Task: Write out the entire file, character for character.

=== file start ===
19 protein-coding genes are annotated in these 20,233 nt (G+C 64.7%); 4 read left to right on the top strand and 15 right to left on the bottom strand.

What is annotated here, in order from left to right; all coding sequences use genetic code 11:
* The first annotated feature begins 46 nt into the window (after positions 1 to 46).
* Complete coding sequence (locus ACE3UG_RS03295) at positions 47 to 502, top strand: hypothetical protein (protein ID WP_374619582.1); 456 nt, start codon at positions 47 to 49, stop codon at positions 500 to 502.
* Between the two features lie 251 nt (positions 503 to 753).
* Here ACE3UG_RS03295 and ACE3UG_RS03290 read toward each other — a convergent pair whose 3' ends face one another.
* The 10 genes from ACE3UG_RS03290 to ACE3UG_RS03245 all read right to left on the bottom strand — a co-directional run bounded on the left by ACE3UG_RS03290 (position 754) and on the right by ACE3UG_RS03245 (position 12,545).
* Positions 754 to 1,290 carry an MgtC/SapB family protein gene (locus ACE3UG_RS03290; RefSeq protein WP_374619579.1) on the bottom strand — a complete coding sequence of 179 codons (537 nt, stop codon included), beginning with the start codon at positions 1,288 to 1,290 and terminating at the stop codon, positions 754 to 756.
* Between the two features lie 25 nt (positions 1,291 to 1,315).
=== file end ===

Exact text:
19 protein-coding genes are annotated in these 20,233 nt (G+C 64.7%); 4 read left to right on the top strand and 15 right to left on the bottom strand.

What is annotated here, in order from left to right; all coding sequences use genetic code 11:
* The first annotated feature begins 46 nt into the window (after positions 1 to 46).
* Complete coding sequence (locus ACE3UG_RS03295) at positions 47 to 502, top strand: hypothetical protein (protein ID WP_374619582.1); 456 nt, start codon at positions 47 to 49, stop codon at positions 500 to 502.
* Between the two features lie 251 nt (positions 503 to 753).
* Here ACE3UG_RS03295 and ACE3UG_RS03290 read toward each other — a convergent pair whose 3' ends face one another.
* The 10 genes from ACE3UG_RS03290 to ACE3UG_RS03245 all read right to left on the bottom strand — a co-directional run bounded on the left by ACE3UG_RS03290 (position 754) and on the right by ACE3UG_RS03245 (position 12,545).
* Positions 754 to 1,290 carry an MgtC/SapB family protein gene (locus ACE3UG_RS03290; RefSeq protein WP_374619579.1) on the bottom strand — a complete coding sequence of 179 codons (537 nt, stop codon included), beginning with the start codon at positions 1,288 to 1,290 and terminating at the stop codon, positions 754 to 756.
* Between the two features lie 25 nt (positions 1,291 to 1,315).